Debenture Law and Legal Definition
A debenture is a debt instrument evidencing the holder's right to receive interest and principal installments from the named obligor. The term applies to all forms of unsecured, long-term debt evidenced by a certificate of debt. When investors loan funds to a business, the company may issue a debenture so that repayment of the debt is guaranteed by the overall capital value of the company under certain specific terms.
A debenture generally is considered more secure than shares of stock or general bonds. A denture is a bond backed by the general credit of the issuer rather than any specific collateral. The issuer is required to pay a fixed sum annually until maturity and then a fixed sum to repay the principal.
Debenture stock is stock that pays fixed payments at scheduled intervals. A debenture stock more akin to a preferred stock than a debenture. In the case of a company's liquidation, it is treated as an equity and payment to investors will be behind the priority of other creditors.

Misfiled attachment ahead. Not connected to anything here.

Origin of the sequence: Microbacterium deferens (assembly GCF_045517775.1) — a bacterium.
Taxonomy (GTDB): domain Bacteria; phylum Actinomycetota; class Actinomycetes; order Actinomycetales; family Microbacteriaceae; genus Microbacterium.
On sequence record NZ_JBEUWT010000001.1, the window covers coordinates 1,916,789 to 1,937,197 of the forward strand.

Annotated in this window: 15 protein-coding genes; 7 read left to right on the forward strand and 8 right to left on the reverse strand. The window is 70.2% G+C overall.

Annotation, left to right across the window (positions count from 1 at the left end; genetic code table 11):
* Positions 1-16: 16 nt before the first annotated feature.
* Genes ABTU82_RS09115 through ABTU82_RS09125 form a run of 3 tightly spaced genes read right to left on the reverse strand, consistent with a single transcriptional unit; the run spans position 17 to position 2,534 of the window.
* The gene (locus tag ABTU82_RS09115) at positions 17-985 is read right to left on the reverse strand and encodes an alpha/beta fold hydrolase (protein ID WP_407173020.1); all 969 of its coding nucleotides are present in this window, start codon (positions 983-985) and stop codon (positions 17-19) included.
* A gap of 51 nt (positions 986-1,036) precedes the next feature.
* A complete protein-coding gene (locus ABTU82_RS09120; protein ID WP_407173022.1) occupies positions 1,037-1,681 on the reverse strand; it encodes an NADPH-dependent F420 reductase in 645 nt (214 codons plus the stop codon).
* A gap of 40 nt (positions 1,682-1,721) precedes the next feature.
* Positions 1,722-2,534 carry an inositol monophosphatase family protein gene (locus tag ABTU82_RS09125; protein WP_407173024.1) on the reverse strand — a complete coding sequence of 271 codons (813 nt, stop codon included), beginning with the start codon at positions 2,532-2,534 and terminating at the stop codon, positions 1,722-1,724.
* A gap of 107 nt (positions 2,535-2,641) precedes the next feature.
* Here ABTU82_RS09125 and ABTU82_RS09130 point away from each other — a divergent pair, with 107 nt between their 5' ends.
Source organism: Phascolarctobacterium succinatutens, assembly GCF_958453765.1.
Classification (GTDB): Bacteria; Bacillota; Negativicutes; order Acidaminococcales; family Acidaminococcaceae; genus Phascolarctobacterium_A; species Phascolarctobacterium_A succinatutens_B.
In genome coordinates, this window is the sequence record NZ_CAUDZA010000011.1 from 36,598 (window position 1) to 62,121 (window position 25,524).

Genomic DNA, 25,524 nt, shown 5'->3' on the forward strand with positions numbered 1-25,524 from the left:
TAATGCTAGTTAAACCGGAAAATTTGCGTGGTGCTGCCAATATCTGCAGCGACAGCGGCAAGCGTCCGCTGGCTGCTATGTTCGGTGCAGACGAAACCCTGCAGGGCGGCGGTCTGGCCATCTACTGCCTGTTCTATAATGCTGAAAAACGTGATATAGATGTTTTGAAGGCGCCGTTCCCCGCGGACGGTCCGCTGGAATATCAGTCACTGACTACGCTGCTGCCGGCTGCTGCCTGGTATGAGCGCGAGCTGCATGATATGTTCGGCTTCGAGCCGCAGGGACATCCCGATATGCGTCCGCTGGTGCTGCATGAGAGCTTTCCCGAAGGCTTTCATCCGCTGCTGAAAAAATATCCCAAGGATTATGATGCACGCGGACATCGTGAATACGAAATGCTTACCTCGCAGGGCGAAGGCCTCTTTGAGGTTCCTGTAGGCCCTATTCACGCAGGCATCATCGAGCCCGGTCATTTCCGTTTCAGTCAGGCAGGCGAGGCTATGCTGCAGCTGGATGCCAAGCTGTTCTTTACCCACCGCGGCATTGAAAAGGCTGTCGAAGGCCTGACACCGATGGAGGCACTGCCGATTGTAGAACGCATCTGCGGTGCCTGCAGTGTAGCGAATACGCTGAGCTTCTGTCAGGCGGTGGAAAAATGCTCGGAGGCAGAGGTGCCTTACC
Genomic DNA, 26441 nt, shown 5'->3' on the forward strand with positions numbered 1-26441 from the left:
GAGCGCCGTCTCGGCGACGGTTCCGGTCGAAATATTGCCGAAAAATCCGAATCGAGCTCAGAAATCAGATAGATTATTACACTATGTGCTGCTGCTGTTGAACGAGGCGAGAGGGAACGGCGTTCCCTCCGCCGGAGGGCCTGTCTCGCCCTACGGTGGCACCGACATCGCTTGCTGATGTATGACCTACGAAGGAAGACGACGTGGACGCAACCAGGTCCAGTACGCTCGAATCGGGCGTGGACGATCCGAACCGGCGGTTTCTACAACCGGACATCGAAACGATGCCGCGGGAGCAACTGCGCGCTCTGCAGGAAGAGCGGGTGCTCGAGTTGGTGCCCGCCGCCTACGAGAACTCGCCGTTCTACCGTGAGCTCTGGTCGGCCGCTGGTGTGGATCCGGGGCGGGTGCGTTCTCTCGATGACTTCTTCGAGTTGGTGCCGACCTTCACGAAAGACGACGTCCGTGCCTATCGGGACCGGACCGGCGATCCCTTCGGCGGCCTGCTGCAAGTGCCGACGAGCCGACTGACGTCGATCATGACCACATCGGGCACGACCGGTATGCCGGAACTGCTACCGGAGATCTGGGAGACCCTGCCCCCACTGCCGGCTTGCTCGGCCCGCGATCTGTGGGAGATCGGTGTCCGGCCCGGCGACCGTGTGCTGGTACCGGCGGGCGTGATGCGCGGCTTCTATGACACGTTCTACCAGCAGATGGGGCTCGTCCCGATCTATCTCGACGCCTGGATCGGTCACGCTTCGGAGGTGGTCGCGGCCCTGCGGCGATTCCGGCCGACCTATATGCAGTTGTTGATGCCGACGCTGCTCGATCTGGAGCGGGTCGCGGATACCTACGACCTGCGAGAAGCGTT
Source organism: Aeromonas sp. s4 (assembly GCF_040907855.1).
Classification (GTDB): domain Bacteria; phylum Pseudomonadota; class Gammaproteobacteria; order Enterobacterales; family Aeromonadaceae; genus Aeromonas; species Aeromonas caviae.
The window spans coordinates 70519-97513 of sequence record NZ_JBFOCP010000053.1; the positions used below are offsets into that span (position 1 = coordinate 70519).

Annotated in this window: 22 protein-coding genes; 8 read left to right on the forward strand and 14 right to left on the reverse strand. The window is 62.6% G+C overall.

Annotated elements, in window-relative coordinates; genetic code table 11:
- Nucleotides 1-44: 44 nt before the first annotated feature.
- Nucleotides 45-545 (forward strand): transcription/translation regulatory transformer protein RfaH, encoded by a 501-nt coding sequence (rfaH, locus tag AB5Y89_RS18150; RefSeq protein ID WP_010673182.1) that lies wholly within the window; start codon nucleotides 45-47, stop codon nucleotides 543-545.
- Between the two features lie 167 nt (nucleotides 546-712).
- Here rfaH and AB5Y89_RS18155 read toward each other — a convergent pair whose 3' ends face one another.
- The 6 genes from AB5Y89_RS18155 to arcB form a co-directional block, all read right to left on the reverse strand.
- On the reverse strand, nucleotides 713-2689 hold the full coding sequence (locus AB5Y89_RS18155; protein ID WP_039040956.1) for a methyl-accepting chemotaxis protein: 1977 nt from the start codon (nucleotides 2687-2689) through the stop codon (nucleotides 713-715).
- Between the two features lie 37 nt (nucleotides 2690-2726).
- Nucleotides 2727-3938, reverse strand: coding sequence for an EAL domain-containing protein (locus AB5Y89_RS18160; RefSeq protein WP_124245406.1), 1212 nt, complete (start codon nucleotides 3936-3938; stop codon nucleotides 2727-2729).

The following is an example of a federal statute defining the term Debentures:
According to 13 CFR 108.50 _Title 13 - Business Credit And Assistance; Chapter I - Small Business Administration; Part 108 - New Markets Venture Capital _“NMVC”_ Program; Subpart B - Definition Of Terms Used In This Part 108_, Debentures means “debt obligations issued by NMVC companies pursuant to section 355 of the Act and held or guaranteed by SBA.”